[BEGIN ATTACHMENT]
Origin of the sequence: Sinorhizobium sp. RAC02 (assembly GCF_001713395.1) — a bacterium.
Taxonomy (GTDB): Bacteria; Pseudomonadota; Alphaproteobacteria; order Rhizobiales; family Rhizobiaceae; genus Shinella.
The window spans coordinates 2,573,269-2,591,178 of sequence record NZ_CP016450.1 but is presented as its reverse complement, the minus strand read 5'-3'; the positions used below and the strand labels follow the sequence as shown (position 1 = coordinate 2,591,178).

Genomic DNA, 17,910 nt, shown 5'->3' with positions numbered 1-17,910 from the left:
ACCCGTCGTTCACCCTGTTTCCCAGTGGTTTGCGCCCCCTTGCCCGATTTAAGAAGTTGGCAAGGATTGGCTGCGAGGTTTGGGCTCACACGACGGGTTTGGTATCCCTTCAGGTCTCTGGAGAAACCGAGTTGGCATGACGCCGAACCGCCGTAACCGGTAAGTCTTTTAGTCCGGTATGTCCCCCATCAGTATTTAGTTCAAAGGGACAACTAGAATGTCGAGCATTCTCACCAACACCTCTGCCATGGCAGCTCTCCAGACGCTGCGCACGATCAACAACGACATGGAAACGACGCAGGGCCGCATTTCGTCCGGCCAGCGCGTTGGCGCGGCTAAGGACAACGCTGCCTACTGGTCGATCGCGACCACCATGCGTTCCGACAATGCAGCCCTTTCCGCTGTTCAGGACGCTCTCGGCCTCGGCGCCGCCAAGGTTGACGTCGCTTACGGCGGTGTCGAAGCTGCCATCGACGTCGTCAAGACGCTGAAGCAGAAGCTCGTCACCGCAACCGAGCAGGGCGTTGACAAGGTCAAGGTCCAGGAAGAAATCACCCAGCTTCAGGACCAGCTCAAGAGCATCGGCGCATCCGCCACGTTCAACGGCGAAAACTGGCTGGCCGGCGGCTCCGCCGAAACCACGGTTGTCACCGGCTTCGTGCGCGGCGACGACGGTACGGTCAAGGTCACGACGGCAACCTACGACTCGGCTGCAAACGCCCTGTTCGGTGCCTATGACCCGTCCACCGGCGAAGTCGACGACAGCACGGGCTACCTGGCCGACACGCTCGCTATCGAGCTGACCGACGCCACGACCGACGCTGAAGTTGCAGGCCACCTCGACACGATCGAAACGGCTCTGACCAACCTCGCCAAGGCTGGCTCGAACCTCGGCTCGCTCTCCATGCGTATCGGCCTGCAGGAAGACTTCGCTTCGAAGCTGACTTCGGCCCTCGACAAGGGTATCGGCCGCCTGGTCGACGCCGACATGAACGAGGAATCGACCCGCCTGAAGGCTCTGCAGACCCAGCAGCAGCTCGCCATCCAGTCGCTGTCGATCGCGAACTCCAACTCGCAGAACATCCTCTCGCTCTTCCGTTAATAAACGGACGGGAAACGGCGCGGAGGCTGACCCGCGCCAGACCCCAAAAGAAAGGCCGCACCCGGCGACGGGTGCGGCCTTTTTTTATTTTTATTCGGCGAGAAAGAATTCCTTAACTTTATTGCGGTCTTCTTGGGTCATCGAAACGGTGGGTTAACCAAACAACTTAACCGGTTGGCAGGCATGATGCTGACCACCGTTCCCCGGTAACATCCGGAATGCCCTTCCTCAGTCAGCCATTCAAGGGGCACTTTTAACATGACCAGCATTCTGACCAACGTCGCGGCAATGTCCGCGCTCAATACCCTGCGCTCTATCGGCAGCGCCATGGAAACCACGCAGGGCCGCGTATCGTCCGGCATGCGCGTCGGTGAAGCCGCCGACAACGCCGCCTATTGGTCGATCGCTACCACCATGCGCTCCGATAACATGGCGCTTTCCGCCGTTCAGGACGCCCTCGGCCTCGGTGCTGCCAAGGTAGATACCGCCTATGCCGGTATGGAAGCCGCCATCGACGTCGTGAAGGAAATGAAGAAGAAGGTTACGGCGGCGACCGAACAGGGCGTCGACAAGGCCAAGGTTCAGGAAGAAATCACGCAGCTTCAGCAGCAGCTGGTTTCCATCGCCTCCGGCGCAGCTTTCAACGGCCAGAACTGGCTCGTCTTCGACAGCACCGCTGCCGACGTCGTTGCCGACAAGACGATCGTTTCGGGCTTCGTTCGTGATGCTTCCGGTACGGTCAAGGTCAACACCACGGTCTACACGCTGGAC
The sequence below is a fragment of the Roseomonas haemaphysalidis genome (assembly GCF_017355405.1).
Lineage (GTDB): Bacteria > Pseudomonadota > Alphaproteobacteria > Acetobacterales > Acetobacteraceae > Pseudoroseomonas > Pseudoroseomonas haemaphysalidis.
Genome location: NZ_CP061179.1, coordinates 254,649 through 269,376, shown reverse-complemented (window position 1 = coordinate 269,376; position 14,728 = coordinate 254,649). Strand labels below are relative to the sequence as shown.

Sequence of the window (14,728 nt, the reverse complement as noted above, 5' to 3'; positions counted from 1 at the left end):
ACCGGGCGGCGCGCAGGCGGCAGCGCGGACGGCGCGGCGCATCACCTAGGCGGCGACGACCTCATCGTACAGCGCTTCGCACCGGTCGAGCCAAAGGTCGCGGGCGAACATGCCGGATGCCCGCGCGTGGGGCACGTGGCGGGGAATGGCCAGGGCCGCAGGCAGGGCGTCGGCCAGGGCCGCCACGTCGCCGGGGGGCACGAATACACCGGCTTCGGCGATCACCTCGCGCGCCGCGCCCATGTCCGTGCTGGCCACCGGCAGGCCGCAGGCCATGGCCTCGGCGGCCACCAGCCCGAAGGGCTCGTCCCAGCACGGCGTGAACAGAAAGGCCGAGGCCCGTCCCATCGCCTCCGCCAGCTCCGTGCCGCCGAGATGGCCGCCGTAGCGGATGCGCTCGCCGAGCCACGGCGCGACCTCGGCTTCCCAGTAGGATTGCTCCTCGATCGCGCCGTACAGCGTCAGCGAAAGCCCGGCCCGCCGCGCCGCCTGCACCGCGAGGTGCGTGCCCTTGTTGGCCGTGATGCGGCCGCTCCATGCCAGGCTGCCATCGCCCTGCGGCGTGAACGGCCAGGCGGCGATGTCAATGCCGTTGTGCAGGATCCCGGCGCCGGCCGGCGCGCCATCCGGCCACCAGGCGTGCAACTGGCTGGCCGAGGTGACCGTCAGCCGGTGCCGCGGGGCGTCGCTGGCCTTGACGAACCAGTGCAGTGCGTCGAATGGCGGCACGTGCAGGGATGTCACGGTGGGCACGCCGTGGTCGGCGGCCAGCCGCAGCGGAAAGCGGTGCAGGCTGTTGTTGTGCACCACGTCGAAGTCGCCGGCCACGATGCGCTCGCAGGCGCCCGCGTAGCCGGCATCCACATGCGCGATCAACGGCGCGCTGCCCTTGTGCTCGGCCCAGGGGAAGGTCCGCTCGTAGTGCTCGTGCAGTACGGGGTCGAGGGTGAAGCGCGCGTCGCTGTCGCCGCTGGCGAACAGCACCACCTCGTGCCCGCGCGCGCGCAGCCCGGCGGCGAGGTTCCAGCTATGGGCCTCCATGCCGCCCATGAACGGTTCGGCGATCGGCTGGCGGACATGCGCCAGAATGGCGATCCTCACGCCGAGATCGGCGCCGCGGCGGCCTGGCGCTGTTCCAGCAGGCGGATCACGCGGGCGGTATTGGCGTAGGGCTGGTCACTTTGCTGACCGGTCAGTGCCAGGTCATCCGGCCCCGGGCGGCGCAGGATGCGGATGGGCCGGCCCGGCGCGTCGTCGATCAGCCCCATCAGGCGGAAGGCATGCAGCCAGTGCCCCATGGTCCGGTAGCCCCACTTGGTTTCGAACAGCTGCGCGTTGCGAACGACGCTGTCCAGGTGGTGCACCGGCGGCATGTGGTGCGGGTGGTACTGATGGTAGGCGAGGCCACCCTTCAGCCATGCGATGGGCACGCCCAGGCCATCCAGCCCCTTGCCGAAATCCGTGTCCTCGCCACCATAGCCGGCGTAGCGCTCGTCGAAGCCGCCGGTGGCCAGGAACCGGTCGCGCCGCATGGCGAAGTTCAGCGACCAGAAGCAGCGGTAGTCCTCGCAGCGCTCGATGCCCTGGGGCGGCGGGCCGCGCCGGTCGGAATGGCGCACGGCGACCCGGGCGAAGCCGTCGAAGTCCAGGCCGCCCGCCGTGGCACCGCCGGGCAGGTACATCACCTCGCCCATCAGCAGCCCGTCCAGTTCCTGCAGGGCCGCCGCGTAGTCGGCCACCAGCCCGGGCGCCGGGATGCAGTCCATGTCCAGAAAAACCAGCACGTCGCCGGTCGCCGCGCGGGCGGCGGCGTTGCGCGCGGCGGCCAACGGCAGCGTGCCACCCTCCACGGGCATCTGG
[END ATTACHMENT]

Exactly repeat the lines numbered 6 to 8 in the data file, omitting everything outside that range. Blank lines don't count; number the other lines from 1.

The sequence below is a fragment of the Roseomonas haemaphysalidis genome (assembly GCF_017355405.1).
Lineage (GTDB): Bacteria > Pseudomonadota > Alphaproteobacteria > Acetobacterales > Acetobacteraceae > Pseudoroseomonas > Pseudoroseomonas haemaphysalidis.
Genome location: NZ_CP061179.1, coordinates 254,649 through 269,376, shown reverse-complemented (window position 1 = coordinate 269,376; position 14,728 = coordinate 254,649). Strand labels below are relative to the sequence as shown.